Is 6.5 MM the deer rifle answer?
In 1966 during my first drive through the Western States, I saw pronghorn for the first time. What an eye-opening experience. Part of my fascination with the second-fastest land animal on the planet was the dry plains habitat where from a little rise you can see many miles. I knew I had to hunt them and set about learning how.
The first step was picking the perfect rifle, showing where my priorities lie, and that I narrowed down to the .264 Winchester Magnum. Through good fortune, a used .264 showed up in the want ads, the 26-inch barrel Westerner Model 70 that made the hot cartridge legendary.
But at about the same time Winchester started chambering the .264 in shorter barrels. This and some undeserved bad press practically killed the cartridge. Or at least it stifled any increase in popularity.
It took decades to get that rifle into Wyoming for a pronghorn hunt. In the meantime, I used it to hunt woodchuck and white-tailed deer.
The first critter I shot with the rifle was a woodchuck at only about 40 yards. It nearly vaporized. The biggest piece I could find was the tail. That was using a 140-grain bullet. Dropping down to a 120-grain bullet did not change the results much. It did sort of resolving the issue of what to do with the carcass.
The first big game to fall before the rifle was a white-tailed deer at a distance of about 60 yards. That was using a 120-grain bullet. The deer never knew what hit it. The bullet struck the chest and made a mess of it, but there was no meat damage.
I cringe when I hear deer hunters say such and such a bullet damages too much meat. Hit the animal right and there will not be excessive meat damage. The job of the bullet is to do damage for a quick kill.
Several more years passed before there was an opportunity to use the .264 Win. Mag. on pronghorn. It was on a combination pronghorn/mule deer hunt near Kaycee, Wyoming. I already had done a pronghorn hunt to the same place a couple of years before. But on that hunt, I used an in-line muzzleloader, a Knight Rifle. But back to the .264 Mag.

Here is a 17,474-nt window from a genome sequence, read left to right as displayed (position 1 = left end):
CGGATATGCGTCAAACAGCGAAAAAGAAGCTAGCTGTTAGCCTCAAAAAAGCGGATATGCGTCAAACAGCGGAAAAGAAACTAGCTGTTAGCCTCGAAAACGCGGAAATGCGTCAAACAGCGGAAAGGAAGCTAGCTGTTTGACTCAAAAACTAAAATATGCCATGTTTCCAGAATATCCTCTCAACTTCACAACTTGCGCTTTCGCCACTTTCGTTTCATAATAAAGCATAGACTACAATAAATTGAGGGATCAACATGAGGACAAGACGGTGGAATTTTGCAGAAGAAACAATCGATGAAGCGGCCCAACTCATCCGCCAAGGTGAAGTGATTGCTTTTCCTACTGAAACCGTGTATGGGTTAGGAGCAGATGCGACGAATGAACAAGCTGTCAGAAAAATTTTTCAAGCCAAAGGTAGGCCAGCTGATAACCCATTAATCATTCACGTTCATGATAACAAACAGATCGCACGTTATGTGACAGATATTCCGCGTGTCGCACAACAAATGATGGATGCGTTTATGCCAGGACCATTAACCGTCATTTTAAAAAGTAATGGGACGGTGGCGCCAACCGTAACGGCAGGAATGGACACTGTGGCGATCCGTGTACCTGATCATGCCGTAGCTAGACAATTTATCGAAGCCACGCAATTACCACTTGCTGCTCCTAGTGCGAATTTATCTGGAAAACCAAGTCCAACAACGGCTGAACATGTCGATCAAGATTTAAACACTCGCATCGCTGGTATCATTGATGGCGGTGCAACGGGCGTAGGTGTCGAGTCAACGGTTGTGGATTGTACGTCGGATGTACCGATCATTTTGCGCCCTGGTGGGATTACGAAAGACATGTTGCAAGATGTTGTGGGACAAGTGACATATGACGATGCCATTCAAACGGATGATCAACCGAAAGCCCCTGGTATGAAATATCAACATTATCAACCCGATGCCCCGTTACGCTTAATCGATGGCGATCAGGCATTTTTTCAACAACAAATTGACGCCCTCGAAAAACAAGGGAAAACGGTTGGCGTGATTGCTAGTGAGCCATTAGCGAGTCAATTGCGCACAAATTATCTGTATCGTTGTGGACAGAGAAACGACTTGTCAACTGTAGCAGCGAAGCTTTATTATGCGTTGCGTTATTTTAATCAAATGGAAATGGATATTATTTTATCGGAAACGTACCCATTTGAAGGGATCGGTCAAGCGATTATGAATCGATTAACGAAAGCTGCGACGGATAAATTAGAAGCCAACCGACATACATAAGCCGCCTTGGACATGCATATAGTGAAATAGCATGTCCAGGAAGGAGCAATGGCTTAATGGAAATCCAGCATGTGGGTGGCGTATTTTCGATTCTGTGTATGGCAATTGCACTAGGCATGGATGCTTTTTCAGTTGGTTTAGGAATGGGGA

On the second day of the hunt, I spotted what I was looking for, an opportunity to shoot a pronghorn at over 500 yards. The pronghorn was bedded on the far side of a narrow basin. A very strong wind was blowing almost perpendicular to the line of the shot. My first shot hit below and behind the pronghorn. That made its head appear more erect and alert. The second shot, I later learned, just nipped its rump. That made him jump to his feet, but not run. The third shot was aimed a foot over the ears and two feet in front of its nose. It dropped in its tracks, also done in by a 120-grain bullet.
A couple of days later while sneaking and peaking through an area of rough terrain I spotted three buck mule deer. The lead buck was the largest, but it passed out of sight while waiting for my hunting partner to find the deer. Just before the second buck, and the second largest was about to disappear I squeezed off a shot. That was the first time I saw a deer do a stiff-legged roll.
As is the nature of rifle hunting enthusiasts, the Model 70 .264 Win. Mag. was passed along to someone else who, hopefully, will have great adventures with it. That afforded me the chance to look for a rifle to replace it. Shopping for rifles is among my top 10 favorite things to do.
My need to shoot big game at long range satisfied, my ability to tote long, heavy rifles diminished by age, rather than a 6.5 mm Remington Magnum I had long wanted, and rather than the ,26 Nosler that intrigues me, I opted for the relatively small 6.5 mm Creedmore in a very lightweight Kimber rifle.
Although I did not shoot at a deer with the rifle last year, this year with DMAP tags in my license holder there are serious plans to see how the 6.5 Creedmore performs. It is loaded with 120-grain bullets that are designed to open quicker than the bullets used in the .264 Magnum.
Summertime is the nicest time for testing loads at the shooting range. The plan is to have a good 300-yard deer rifle by fall, and maybe take a couple of coyote before then.